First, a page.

Despite the low consumption growth, there was a high level of demand for residential property in 2016. This caused house prices to grow strongly, with the annual rate of growth standing at an impressive 12.8% on a country-wide basis. Oslo saw the biggest increases, with house price growth in the city reaching a record high of 23.3%. Other locations in Norway also saw strong growth, including Trondheim, where prices were up 10.3%, and Tromsø, where they were up 7.5%. In contrast, prices in Stavanger fell by 2.6%, but towards the end of the year the situation there seemed to be improving. The strong house price growth on a country-wide basis is leading to strong growth in residential construction. This will probably lessen the excess demand somewhat, and there is consequently reason to expect house prices to grow less strongly in the years ahead.
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Unlike the petroleum industry, the mainland economy saw higher investment in 2016. This was particularly due to investment in the energy supply and service industries. The level of willingness to invest in the manufacturing industry remains relatively weak.
Exports of traditional goods and services benefited from the weak krone. The seafood index was up 23% in 2016 following a record year in 2015, partly due to higher salmon prices. A fall in the level of international demand for oil-related products, however, caused exports to fall significantly, and overall traditional exports were down in 2016. The stronger krone and limited salmon production as a consequence of the need for disease prevention mean there are grounds to expect exports to be low going forward. If the salmon industry satisfies the authorities’ environmental targets, production will potentially increase by 6% every second year.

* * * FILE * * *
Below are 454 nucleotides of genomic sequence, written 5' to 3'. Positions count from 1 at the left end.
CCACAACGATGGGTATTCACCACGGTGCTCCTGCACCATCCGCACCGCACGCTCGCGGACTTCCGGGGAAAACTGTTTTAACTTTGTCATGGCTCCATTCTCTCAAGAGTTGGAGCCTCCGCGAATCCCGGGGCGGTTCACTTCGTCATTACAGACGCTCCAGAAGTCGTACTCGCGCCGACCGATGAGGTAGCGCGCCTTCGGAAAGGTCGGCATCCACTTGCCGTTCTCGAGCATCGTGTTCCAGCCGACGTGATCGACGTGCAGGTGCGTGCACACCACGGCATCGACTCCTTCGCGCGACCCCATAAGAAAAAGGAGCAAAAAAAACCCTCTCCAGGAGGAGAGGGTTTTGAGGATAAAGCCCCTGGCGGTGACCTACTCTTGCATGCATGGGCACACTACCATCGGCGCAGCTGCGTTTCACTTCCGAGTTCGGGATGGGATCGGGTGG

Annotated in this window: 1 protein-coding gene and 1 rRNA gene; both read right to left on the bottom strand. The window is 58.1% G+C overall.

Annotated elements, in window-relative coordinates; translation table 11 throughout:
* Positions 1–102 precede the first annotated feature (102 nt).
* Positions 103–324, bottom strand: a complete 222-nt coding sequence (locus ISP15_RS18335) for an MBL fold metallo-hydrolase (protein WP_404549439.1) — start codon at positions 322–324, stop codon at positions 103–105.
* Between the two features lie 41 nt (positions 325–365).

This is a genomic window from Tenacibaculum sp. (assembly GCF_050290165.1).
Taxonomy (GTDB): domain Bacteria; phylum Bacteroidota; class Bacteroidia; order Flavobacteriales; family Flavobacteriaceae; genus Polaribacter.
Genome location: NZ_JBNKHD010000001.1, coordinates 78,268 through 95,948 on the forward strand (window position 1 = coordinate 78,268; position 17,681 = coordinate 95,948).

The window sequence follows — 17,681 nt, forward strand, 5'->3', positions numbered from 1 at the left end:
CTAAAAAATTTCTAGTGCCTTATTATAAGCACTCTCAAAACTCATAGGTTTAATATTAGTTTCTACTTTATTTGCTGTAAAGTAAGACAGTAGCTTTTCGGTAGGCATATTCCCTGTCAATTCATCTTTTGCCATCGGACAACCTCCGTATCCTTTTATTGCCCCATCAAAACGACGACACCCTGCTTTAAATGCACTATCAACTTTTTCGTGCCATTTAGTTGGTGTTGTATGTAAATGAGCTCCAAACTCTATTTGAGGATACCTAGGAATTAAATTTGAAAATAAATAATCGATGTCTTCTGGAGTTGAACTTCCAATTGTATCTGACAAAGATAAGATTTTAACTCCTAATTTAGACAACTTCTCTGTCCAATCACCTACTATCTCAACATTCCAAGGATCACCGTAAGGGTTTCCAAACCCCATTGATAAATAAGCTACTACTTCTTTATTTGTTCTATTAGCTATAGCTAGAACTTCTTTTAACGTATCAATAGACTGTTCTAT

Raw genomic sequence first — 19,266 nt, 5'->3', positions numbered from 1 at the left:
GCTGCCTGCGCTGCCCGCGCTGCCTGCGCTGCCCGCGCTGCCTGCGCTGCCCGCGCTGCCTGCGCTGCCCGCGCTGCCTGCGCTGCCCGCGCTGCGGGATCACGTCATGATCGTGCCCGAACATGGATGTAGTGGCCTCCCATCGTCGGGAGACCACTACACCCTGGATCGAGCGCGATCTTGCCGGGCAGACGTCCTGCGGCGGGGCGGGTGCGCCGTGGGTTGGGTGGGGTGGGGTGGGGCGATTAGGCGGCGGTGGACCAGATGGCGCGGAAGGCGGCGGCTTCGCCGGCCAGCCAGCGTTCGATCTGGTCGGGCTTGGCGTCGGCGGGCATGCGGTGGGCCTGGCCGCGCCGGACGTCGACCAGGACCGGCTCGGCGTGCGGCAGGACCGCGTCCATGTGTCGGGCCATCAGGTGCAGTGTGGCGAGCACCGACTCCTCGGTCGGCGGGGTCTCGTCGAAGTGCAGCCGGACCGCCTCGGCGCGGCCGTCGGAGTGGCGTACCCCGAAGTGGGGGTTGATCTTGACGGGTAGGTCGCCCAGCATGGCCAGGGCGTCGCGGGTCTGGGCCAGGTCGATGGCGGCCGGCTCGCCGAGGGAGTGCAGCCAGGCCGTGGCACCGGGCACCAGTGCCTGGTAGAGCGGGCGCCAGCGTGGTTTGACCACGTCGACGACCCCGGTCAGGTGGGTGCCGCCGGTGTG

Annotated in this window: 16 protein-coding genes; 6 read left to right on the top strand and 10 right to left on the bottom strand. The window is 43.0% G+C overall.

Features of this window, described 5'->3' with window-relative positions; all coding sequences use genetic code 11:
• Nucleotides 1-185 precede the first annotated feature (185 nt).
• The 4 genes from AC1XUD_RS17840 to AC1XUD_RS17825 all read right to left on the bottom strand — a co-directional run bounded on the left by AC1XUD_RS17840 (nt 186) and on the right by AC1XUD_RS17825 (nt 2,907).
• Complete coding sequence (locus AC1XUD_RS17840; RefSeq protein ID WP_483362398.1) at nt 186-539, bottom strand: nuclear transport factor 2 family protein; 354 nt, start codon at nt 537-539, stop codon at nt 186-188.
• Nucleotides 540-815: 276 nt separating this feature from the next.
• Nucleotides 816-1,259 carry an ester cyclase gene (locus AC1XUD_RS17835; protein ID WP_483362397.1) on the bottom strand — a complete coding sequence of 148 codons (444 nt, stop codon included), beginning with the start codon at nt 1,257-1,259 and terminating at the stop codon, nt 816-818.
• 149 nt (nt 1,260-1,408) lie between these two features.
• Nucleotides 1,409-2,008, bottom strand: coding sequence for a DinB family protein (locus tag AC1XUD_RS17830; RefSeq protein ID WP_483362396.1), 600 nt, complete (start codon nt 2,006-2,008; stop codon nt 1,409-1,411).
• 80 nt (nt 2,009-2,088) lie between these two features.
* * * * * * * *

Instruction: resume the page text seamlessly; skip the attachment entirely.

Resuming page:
Norway’s low key policy rate is helping to limit the economic downturn. The key policy rate currently stands at 0.5%, and has led to residential mortgage rates falling to around 2%. Norway’s expansive fiscal policy is also further limiting the downturn. Tax reductions are stimulating private consumption growth, while public sector consumption and investment are increasingly strongly. Norway’s National Budget for 2017 indicates that public sector consumption growth will continue to be high. A lot of the underlying growth is connected with social security benefits, transfer payments made by the National Government, and the healthcare sector. There are few indications that this growth will slow. 2017 is also an election year, which may provide additional impetus for consumption by the state and the local government sector in 2018.
It is reasonable to expect growth in the Norwegian economy to pick up in the time ahead. Lower unemployment, expectations that the fall in demand from the petroleum industry will slow sharply, and the prospect of higher international growth are important drivers for this. Increased investment in the residential property sector, and fiscal policy that remains expansive, are also important reasons for the expectation that there will be a gradual return to more normal growth over time.
This article was published in KBN's Annual Report 2016. You can find the whole Report here